A thank you and an offer

Our area’s Jewish community has been touched and overwhelmed by all the support we have received beginning a week ago Saturday, after news of the murder of 11 people in Pittsburgh attending Shabbat services at the Tree of Life Congregation.

If you want to know something about Jews, it’s that we are family all over the world. Whether you were born Jewish or have become Jewish, chances are you are not more than two degrees separated from any other Jew.

Our local Jewish community includes people for whom Tree of Life itself is part of their life story – grew up there, got married there. So a lot of our week has been consoling people who have roots in Pittsburgh, or the people we know who live and work in the Pittsburgh Jewish community. And because we are all like family, for most of us the week has felt like a shiva, the traditional week of mourning that follows a Jewish burial.

The words and acts of comfort we have received from our wider community are soothing and healing. The Islamic Center of Greater Lowell sent a message of peace to us and to their own membership expressing solidarity. The people at the Unitarian Universalist Church, young and old, took time to write us notes and draw us pictures during their service last Sunday. The Church of Jesus Christ of Latter-day Saints offered to bring us food when we had a memorial gathering early in the week. Senator Maggie Hassan called me on the phone, as part of her outreach every rabbi in New Hampshire. We have been overwhelmed with letters and gestures, particularly from religious communities.

We are so grateful to the Nashua Police Department, for bringing extra protection around our synagogue. Last Sunday, the Nashua Interfaith Council Interfaith CROP Walk drew some 300 people from about 15 faith groups to Temple Beth Abraham, for a fundraising walk, meal, and musical celebration. Mayor Donchess was there, and the police were there with the thanks of all the walkers. We were so buoyed that people did not avoid our synagogue out of fear, but rather came in defiance of what the gunman in Pittsburgh stands for.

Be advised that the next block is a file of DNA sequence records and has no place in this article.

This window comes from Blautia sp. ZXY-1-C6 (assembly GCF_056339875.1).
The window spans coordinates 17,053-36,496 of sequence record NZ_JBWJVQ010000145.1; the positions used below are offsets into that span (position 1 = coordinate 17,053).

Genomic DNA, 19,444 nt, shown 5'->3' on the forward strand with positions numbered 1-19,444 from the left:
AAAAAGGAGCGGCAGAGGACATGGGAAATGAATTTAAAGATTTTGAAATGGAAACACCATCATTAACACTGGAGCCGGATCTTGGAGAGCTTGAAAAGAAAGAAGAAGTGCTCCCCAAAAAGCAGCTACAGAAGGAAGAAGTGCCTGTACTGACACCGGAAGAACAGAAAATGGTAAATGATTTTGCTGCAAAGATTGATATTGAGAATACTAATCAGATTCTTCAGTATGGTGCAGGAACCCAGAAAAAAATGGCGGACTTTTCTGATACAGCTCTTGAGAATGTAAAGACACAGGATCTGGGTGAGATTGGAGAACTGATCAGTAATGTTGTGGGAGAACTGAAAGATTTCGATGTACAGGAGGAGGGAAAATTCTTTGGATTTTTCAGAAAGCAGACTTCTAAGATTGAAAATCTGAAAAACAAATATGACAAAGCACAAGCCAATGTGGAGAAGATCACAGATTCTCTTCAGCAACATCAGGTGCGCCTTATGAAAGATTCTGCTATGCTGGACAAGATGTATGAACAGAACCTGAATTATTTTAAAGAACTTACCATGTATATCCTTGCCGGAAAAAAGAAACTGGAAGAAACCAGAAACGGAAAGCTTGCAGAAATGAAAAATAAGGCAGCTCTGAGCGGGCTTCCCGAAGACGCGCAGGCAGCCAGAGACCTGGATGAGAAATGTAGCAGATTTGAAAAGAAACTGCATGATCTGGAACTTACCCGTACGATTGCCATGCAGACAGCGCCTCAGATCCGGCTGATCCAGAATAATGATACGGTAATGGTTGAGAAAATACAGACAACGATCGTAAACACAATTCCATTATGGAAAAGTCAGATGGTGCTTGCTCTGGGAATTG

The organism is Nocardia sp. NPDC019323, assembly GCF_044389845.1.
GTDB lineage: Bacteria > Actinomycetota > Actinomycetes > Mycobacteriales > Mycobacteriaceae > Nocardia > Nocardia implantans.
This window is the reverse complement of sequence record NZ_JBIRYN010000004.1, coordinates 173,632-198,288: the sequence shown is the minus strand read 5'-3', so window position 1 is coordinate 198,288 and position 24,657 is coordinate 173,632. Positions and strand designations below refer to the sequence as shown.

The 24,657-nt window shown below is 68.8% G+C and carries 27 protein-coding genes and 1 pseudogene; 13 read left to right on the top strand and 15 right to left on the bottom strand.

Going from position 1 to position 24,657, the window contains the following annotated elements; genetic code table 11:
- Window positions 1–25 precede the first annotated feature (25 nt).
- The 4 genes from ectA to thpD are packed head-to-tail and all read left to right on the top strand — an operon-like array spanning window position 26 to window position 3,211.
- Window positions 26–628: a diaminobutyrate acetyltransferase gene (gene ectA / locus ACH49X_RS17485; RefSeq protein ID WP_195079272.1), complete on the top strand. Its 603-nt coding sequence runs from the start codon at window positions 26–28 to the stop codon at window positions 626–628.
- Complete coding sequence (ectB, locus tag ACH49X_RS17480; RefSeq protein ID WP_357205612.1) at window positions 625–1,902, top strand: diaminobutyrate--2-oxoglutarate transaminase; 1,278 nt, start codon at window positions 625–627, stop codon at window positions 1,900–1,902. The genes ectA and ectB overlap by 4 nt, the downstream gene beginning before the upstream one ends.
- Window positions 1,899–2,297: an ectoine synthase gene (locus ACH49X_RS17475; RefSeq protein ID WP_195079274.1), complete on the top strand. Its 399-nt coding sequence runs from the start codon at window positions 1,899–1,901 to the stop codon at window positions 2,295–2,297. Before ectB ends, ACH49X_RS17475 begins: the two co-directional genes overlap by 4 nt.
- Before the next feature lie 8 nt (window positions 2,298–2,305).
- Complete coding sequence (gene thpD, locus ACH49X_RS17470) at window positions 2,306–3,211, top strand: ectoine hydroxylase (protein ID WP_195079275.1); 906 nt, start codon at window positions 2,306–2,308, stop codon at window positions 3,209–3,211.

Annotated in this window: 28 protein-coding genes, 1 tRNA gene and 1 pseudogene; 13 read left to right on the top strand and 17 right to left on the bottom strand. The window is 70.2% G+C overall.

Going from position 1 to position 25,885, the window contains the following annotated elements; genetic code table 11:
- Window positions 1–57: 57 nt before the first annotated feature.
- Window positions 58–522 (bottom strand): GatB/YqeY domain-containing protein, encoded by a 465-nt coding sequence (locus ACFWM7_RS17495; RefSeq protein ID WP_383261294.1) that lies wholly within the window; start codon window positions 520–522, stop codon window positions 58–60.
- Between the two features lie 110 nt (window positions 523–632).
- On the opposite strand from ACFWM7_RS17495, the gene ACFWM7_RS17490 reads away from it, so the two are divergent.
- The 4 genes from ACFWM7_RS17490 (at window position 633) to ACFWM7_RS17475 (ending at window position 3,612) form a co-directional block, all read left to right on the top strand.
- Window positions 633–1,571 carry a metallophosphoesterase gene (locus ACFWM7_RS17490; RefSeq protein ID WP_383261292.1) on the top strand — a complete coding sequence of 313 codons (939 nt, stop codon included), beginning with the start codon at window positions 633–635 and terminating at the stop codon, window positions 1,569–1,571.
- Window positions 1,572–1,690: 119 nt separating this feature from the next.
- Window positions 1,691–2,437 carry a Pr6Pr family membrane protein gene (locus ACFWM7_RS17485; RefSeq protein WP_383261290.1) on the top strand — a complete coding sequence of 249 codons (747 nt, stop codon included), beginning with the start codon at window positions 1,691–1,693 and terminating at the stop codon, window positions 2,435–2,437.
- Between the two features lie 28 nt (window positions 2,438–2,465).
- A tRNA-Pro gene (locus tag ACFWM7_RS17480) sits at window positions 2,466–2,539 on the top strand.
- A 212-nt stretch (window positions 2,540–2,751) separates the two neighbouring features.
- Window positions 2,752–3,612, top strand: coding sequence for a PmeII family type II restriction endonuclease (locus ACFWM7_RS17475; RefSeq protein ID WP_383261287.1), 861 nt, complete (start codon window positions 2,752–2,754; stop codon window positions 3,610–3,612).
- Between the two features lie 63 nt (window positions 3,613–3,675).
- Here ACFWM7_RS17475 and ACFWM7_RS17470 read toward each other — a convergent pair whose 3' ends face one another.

I refuse to let the act of one man change the way I feel about my country. My sense of belonging, my sense of pride and hope about what our nation can be. I am not afraid to be in the synagogue, which is both a center for our Jewish community and my own workplace. I will not take the kippah off of my head.

Yet I have spent the week thinking about what I could ask of and offer to you, the wider community, as a response to anti-Semitism.

Of course, what I want is for you to stand up to it. If you hear a stereotype or slur, or read one on social media, do not let it go. That goes for any group, of course, not only Jews. This is a time for the vast majority of peaceful people to stop being bystanders, at any level of hate. It’s not a comfortable thing to do. But know that even at the level of what seems like casual conversation, it makes a difference.

That is the easy ask. What I have come to realize is that in this place where Jews are such a small group, there is a lot of misunderstanding that is, well, understandable. You may not have met Jewish people as friends or experienced any Jewish celebrations or customs.

So I want to invite to you to ask me your questions about Judaism, Jews, Jewish history. Ask to come and see our synagogue, on your own or with a group you put together. Or invite me to come and speak to your group or your class.

Ask me what it’s like to read the Bible and not take on personally the major tenets of Christianity. Ask me about Chanuka and Christmas.

Ask me how my family got to this country. Ask me about the Nazi Holocaust. Ask me about recognizable Jewish people in media, entertainment, and government. Ask me about Israel.

Ask anything. I promise that you won’t have to worry about saying something the wrong way or something that will hurt me. Anything goes. You can find contact information for me on our synagogue website, tbanashua.org.

I want to build our diverse community on as solid a foundation as possible. So I invite you, and I ask you, to explore your conceptions and questions about Jews and Judaism with me. Some people have approached me already this week, and it has been fruitful and important. The better we know each other, the stronger all of us will be against hate.

Jonathan Spira-Savett is the rabbi serving Temple Beth Abraham in Nashua, and a past president of the Nashua Area Interfaith Council.

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